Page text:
As seen in the Tried & True Summer/Fall 2019 issue
Driving through the streets of Monticello, Indiana, you may stumble upon Woodlawn Elementary School—a seemingly unsuspecting building that is bursting with soul. While it no longer functions as an elementary school, that has not stopped little feet from galloping through the halls. The space is used as a local food pantry, but more prominently, serves as a home to the Boys and Girls Club of White County.
On any given day, about 190 school-aged children pass through the doors of the Boys and Girls Club for after-school programming, and a total of 532 community members are served annually through a combination of programs, including summer club.
“We see a lot of lower income students, but you don’t have to be low income to benefit from the Club,” said Dan Fry, Unit Director of the Boys and Girls Club of White County, Indiana. “It’s a great place for kids to come for after-school interaction and socialization, especially if they aren’t involved in sports. It’s something that’s affordable and safe that helps to develop a sense of community.
During the school year, children in the club are transported via school bus and can enjoy an after-school snack, socialize with their peers, receive homework help and partake in activities that Fry refers to as “high-yield” learning, which incorporate multi-disciplinary benefits, from leadership development to physical activity to character-building. The children are also introduced to career-speakers and have the option to join specialized clubs for more individualized learning, like gardening club and nature club.
The Club initially began operating out of a functioning elementary school, but membership quickly grew too large, forcing them to move to the more permanent location of the vacant Woodlawn Elementary school building. This rapid growth coupled with the significant impact the Club plays on young people’s lives in the community makes it surprising to learn that a few short years ago there were questions as to whether the program would be successful.
Following the decline and ultimate failure of a similar local program shortly after its launch, there were concerns about the sustainability of starting a local Boys and Girls Club chapter. In 2013, the community established a steering committee to conduct a needs assessment and facilitate open discussions with the community and schools. One of the members of that steering committee was Chris Overmyer, President and CEO of Fratco.
Not only did Overmyer gather community support by spearheading many of the meetings surrounding the establishment of the Club, he also involved Fratco to help the Club jump a hurdle that every startup faces: gathering an appropriate amount of funds.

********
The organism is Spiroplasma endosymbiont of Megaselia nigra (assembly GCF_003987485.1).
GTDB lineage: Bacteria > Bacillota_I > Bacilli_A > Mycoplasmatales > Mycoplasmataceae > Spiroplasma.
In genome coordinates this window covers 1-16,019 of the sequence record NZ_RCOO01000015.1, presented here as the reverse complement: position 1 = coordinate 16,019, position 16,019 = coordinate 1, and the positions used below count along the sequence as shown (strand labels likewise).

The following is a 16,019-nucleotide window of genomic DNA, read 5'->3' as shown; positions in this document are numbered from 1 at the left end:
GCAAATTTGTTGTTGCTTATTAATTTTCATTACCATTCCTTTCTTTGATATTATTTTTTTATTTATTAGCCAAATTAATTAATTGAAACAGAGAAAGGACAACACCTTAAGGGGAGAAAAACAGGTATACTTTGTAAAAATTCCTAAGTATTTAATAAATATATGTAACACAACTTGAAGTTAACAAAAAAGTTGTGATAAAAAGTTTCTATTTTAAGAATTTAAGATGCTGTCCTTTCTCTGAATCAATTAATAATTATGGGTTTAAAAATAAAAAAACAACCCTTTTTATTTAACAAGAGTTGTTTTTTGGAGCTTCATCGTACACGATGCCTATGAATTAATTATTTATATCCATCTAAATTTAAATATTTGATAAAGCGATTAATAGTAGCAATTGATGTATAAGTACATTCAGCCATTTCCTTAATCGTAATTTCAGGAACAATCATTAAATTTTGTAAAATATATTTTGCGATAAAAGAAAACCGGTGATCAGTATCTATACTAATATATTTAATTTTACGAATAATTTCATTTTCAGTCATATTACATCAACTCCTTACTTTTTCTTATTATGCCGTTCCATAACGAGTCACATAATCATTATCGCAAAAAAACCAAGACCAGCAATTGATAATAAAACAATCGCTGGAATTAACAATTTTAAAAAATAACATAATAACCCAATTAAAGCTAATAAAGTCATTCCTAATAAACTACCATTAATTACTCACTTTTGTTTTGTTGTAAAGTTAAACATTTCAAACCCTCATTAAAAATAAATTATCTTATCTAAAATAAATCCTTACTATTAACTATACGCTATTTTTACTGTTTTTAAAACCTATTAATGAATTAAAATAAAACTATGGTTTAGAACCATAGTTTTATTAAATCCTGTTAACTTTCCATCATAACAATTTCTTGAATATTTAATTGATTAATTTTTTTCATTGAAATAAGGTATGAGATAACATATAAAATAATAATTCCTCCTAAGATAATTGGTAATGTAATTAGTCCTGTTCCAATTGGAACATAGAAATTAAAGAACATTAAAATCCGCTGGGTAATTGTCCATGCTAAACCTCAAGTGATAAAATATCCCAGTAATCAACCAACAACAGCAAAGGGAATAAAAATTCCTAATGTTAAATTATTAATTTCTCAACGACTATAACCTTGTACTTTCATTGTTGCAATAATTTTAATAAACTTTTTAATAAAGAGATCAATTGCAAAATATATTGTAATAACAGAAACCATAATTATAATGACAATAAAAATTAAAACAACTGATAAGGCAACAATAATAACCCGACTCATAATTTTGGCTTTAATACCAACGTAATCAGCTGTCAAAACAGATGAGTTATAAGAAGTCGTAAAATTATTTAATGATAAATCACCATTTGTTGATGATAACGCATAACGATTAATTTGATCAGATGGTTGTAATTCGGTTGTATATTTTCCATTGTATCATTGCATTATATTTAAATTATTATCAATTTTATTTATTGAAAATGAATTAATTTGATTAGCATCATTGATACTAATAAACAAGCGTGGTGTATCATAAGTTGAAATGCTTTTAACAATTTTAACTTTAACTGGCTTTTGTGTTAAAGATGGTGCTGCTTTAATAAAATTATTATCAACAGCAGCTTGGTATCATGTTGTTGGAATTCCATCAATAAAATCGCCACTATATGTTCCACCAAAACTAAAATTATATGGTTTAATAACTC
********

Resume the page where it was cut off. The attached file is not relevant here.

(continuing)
“Fratco did more than simply provide financial clout,” Fry said. “They brought validity to the Club by showing other businesses that, as something kids in our community need, it is a viable option for investment. Financially, Fratco set the tone and benchmark for what we’d like other donors to be.”
The Community Foundation of White County offered a matching grant of $20,000 which encouraged other businesses to contribute. But the Club’s first donation was made by Fratco.
According to Fry, Fratco’s financial pledge showed the Boys and Girls Club of Tippecanoe County, Indiana, the governing body of the Club in White County, Indiana, that there was interest and encouragement within the community to make the Club successful. With this support, the Club was able to open its doors early.
“Having Fratco’s initial backing allowed us to focus on the foundation rather than the funds,” Fry said. “Frankly, I can’t say for certain if [the Club] would have gotten off the ground if it weren’t for Fratco’s assistance and Chris’ guidance.”
Fratco’s involvement did not cease following the Club’s launch. They provide ongoing support and make donations to the Club annually; a contribution which is necessary to embolden the development of the children served as membership continues to increase. These donations are seen as investments in the future of the community, as those who attend the Club’s programming advance their skillset and pave hopeful paths for themselves.
“It’s great to have the support of such a prominent, family-oriented company in the community,” Fry said. “Both organizations value similar things. I treat all of the children here like they are my own and treat the staff like my brothers and sisters. We really feel like a family, and that’s the notion I get from Fratco as well.”
In January of 2019, the Boys and Girls Club of White County, Indiana celebrated their fifth birthday and are looking ahead to what the next five years have in store. Like Fratco, the Club constantly strives to innovate and change their way of thinking, staying flexible to welcome new ideas as they come. Together with open minds and open hearts, Fratco and the Club provide an invaluable impact on the community, bolstering young dreamers today to become leaders tomorrow.